The Twentieth century will be remembered not as a century of computers, antibiotics and space travel but as the century that produced Hiroshima, Nagasaki, Auschwitz and the two world wars. The century turned killing into a thriving global industry and spectator sport. In this, some of our favourite political categories and theories, the ones we thought were emancipatory, turned out to be fully complicit. The organised, superbly efficient, collective violence of the century, which killed more than 200 million human beings, was built on psychopathic technologies and a set of nineteenth century ideologies that explicitly sought blood sacrifices as a purificatory ritual. So much so that there was a widespread tendencey to explain away the violence that took place as accidental or unintended distortions of otherwise benign scientific creativity and social theories.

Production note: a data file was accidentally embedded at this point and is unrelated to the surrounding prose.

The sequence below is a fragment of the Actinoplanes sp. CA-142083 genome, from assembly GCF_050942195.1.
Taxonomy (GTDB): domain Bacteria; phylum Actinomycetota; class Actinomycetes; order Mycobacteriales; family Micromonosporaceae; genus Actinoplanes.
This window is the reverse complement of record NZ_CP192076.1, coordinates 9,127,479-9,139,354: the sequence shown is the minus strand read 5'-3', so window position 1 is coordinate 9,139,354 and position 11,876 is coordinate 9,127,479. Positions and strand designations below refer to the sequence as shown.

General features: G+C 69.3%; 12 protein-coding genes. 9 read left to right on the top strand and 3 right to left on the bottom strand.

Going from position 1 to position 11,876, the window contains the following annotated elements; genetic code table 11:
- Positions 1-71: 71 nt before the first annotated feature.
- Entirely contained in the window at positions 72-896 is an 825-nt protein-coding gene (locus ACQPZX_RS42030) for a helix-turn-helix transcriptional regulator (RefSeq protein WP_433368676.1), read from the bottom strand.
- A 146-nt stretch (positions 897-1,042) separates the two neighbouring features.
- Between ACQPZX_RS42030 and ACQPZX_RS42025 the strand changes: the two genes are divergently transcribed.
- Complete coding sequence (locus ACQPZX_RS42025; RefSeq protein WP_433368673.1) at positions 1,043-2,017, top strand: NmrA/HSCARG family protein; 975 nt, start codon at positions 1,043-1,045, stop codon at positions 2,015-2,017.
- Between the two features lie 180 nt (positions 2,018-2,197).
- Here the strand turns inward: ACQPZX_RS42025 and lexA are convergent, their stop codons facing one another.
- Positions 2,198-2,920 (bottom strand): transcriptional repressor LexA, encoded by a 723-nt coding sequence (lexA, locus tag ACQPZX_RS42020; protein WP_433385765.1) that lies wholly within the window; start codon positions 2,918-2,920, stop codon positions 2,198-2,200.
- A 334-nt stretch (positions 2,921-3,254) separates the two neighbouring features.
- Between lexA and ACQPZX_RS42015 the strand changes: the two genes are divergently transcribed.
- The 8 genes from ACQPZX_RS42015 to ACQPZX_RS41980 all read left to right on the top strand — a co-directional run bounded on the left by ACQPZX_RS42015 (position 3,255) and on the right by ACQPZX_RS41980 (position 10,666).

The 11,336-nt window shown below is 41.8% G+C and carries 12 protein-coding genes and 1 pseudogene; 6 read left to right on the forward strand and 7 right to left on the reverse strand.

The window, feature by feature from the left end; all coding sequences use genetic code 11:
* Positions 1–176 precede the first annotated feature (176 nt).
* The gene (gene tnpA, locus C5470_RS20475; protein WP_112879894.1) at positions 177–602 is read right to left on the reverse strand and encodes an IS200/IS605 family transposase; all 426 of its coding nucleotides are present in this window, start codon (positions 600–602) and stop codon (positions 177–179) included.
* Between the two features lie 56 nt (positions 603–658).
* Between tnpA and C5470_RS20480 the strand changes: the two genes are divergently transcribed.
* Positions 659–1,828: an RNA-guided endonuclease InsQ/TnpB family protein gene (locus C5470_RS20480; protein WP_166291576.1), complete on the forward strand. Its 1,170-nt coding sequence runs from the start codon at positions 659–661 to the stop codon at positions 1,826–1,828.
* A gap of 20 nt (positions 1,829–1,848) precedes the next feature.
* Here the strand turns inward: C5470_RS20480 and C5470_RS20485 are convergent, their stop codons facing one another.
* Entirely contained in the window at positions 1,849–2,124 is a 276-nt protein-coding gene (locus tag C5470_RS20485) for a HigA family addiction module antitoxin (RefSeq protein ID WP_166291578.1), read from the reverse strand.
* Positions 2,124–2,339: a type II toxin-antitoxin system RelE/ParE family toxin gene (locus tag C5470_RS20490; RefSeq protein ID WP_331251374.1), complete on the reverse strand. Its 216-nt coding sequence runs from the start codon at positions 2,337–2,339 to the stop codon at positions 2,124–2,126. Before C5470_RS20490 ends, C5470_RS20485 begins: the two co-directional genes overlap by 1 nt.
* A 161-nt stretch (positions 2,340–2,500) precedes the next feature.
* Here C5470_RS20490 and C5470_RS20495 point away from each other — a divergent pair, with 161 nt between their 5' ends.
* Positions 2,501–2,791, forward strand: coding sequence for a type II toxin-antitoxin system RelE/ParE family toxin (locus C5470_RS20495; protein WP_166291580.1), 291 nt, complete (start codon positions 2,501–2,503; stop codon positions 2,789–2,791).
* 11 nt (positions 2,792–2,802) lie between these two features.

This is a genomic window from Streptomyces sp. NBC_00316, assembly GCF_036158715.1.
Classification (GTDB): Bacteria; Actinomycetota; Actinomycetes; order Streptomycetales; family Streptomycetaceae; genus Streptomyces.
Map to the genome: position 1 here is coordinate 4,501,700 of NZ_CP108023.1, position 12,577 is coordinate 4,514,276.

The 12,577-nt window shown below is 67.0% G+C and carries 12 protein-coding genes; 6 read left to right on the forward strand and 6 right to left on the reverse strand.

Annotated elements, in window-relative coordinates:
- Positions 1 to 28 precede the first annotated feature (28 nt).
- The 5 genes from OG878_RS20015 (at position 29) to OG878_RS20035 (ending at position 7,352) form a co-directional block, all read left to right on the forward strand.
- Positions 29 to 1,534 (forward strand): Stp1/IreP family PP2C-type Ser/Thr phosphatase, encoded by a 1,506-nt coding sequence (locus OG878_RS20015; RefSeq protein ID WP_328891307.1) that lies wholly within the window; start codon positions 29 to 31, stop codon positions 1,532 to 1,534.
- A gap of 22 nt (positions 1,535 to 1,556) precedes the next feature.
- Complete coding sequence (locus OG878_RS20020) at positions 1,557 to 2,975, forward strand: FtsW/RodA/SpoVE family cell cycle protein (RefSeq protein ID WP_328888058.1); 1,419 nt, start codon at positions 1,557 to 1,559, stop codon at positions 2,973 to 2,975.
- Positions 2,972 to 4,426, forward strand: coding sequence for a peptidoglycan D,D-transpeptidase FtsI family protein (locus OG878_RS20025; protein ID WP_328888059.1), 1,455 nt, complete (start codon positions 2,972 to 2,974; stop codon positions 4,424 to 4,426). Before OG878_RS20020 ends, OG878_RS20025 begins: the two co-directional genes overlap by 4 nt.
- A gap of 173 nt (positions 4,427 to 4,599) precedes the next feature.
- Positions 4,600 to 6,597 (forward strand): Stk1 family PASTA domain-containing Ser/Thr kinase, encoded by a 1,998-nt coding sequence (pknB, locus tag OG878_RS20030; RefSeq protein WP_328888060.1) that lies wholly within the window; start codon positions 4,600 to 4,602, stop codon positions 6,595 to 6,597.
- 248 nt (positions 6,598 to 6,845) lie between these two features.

Perhaps naturally, some of the most spirited resistance to the vioelence and some of the most creative uses of militant non-violence too have come during the century. Gandhi, Martin Luther King, Nelson Mandela and the Dalai Lama too remain the major symbols of the twentieth century. They provide a new point of departure for those determined to look beyond the century's favourite ideas and institutions.